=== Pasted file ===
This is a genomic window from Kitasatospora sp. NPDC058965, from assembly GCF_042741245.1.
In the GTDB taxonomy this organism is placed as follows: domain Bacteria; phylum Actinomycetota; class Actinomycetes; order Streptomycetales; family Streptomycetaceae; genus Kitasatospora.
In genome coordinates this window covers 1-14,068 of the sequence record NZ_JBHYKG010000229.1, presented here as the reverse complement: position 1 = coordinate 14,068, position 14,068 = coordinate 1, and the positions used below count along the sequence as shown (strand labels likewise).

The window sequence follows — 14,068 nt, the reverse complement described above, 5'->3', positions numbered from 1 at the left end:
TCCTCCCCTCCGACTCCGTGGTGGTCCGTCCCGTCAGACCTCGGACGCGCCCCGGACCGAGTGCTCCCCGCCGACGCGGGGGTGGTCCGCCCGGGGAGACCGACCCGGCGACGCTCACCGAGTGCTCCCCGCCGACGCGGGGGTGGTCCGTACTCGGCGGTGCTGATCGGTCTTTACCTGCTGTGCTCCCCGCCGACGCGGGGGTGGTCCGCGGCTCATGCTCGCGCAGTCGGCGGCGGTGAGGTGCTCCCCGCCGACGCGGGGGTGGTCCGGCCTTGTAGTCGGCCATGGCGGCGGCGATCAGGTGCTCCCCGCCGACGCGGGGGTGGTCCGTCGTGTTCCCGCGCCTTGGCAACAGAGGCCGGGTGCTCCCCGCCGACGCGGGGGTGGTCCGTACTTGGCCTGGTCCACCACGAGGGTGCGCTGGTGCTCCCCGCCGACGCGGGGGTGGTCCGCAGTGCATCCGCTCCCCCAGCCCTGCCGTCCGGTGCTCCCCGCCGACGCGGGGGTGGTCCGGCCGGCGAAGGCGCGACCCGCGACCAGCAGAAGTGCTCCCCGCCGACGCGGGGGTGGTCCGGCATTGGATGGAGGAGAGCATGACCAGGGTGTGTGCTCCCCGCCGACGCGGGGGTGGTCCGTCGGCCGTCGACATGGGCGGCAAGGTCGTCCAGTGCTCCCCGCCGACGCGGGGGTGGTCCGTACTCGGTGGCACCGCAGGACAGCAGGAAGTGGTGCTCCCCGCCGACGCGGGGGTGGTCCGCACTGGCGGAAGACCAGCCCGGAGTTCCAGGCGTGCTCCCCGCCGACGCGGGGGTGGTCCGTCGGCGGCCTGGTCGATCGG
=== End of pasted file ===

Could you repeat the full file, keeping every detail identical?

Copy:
This is a genomic window from Kitasatospora sp. NPDC058965, from assembly GCF_042741245.1.
In the GTDB taxonomy this organism is placed as follows: domain Bacteria; phylum Actinomycetota; class Actinomycetes; order Streptomycetales; family Streptomycetaceae; genus Kitasatospora.
In genome coordinates this window covers 1-14,068 of the sequence record NZ_JBHYKG010000229.1, presented here as the reverse complement: position 1 = coordinate 14,068, position 14,068 = coordinate 1, and the positions used below count along the sequence as shown (strand labels likewise).

The window sequence follows — 14,068 nt, the reverse complement described above, 5'->3', positions numbered from 1 at the left end:
TCCTCCCCTCCGACTCCGTGGTGGTCCGTCCCGTCAGACCTCGGACGCGCCCCGGACCGAGTGCTCCCCGCCGACGCGGGGGTGGTCCGCCCGGGGAGACCGACCCGGCGACGCTCACCGAGTGCTCCCCGCCGACGCGGGGGTGGTCCGTACTCGGCGGTGCTGATCGGTCTTTACCTGCTGTGCTCCCCGCCGACGCGGGGGTGGTCCGCGGCTCATGCTCGCGCAGTCGGCGGCGGTGAGGTGCTCCCCGCCGACGCGGGGGTGGTCCGGCCTTGTAGTCGGCCATGGCGGCGGCGATCAGGTGCTCCCCGCCGACGCGGGGGTGGTCCGTCGTGTTCCCGCGCCTTGGCAACAGAGGCCGGGTGCTCCCCGCCGACGCGGGGGTGGTCCGTACTTGGCCTGGTCCACCACGAGGGTGCGCTGGTGCTCCCCGCCGACGCGGGGGTGGTCCGCAGTGCATCCGCTCCCCCAGCCCTGCCGTCCGGTGCTCCCCGCCGACGCGGGGGTGGTCCGGCCGGCGAAGGCGCGACCCGCGACCAGCAGAAGTGCTCCCCGCCGACGCGGGGGTGGTCCGGCATTGGATGGAGGAGAGCATGACCAGGGTGTGTGCTCCCCGCCGACGCGGGGGTGGTCCGTCGGCCGTCGACATGGGCGGCAAGGTCGTCCAGTGCTCCCCGCCGACGCGGGGGTGGTCCGTACTCGGTGGCACCGCAGGACAGCAGGAAGTGGTGCTCCCCGCCGACGCGGGGGTGGTCCGCACTGGCGGAAGACCAGCCCGGAGTTCCAGGCGTGCTCCCCGCCGACGCGGGGGTGGTCCGTCGGCGGCCTGGTCGATCGG